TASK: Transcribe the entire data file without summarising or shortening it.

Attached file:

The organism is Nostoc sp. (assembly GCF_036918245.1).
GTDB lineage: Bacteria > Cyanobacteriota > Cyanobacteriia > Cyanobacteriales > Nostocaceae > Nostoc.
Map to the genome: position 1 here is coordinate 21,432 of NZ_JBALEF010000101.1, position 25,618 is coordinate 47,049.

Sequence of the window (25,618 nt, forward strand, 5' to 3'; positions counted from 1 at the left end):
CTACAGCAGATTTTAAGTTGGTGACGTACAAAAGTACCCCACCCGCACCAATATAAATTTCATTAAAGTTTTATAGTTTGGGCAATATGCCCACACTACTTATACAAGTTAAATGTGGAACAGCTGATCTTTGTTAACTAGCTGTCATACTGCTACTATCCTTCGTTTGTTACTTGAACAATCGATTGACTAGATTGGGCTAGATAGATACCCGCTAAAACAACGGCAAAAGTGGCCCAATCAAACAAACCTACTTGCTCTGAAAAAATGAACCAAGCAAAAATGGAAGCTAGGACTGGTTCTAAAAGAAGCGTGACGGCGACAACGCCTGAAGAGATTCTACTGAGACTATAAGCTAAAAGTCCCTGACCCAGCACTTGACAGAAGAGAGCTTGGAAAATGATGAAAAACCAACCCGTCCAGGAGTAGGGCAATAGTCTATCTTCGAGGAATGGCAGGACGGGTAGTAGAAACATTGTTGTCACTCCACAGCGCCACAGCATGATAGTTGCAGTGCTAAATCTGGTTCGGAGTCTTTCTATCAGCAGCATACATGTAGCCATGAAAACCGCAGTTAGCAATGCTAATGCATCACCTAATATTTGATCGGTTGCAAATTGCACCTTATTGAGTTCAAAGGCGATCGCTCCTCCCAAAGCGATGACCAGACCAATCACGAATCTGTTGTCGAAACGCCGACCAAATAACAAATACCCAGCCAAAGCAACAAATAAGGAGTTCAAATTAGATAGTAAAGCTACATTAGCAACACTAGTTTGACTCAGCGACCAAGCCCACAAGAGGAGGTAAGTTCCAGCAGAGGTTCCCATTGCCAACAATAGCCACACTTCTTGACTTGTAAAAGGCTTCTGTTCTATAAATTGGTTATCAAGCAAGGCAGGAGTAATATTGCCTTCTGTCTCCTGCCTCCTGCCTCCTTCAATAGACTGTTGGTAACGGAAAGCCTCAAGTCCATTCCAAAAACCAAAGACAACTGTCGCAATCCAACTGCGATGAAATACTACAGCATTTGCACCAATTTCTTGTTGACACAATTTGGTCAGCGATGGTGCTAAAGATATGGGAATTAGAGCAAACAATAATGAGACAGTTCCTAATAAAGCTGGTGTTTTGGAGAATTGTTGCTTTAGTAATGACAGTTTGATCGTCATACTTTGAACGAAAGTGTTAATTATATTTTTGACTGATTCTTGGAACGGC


The organism is Nostoc sp. (assembly GCF_036918245.1).
GTDB lineage: Bacteria > Cyanobacteriota > Cyanobacteriia > Cyanobacteriales > Nostocaceae > Nostoc.
Map to the genome: position 1 here is coordinate 21,432 of NZ_JBALEF010000101.1, position 25,618 is coordinate 47,049.

Sequence of the window (25,618 nt, forward strand, 5' to 3'; positions counted from 1 at the left end):
CTACAGCAGATTTTAAGTTGGTGACGTACAAAAGTACCCCACCCGCACCAATATAAATTTCATTAAAGTTTTATAGTTTGGGCAATATGCCCACACTACTTATACAAGTTAAATGTGGAACAGCTGATCTTTGTTAACTAGCTGTCATACTGCTACTATCCTTCGTTTGTTACTTGAACAATCGATTGACTAGATTGGGCTAGATAGATACCCGCTAAAACAACGGCAAAAGTGGCCCAATCAAACAAACCTACTTGCTCTGAAAAAATGAACCAAGCAAAAATGGAAGCTAGGACTGGTTCTAAAAGAAGCGTGACGGCGACAACGCCTGAAGAGATTCTACTGAGACTATAAGCTAAAAGTCCCTGACCCAGCACTTGACAGAAGAGAGCTTGGAAAATGATGAAAAACCAACCCGTCCAGGAGTAGGGCAATAGTCTATCTTCGAGGAATGGCAGGACGGGTAGTAGAAACATTGTTGTCACTCCACAGCGCCACAGCATGATAGTTGCAGTGCTAAATCTGGTTCGGAGTCTTTCTATCAGCAGCATACATGTAGCCATGAAAACCGCAGTTAGCAATGCTAATGCATCACCTAATATTTGATCGGTTGCAAATTGCACCTTATTGAGTTCAAAGGCGATCGCTCCTCCCAAAGCGATGACCAGACCAATCACGAATCTGTTGTCGAAACGCCGACCAAATAACAAATACCCAGCCAAAGCAACAAATAAGGAGTTCAAATTAGATAGTAAAGCTACATTAGCAACACTAGTTTGACTCAGCGACCAAGCCCACAAGAGGAGGTAAGTTCCAGCAGAGGTTCCCATTGCCAACAATAGCCACACTTCTTGACTTGTAAAAGGCTTCTGTTCTATAAATTGGTTATCAAGCAAGGCAGGAGTAATATTGCCTTCTGTCTCCTGCCTCCTGCCTCCTTCAATAGACTGTTGGTAACGGAAAGCCTCAAGTCCATTCCAAAAACCAAAGACAACTGTCGCAATCCAACTGCGATGAAATACTACAGCATTTGCACCAATTTCTTGTTGACACAATTTGGTCAGCGATGGTGCTAAAGATATGGGAATTAGAGCAAACAATAATGAGACAGTTCCTAATAAAGCTGGTGTTTTGGAGAATTGTTGCTTTAGTAATGACAGTTTGATCGTCATACTTTGAACGAAAGTGTTAATTATATTTTTGACTGATTCTTGGAACGGC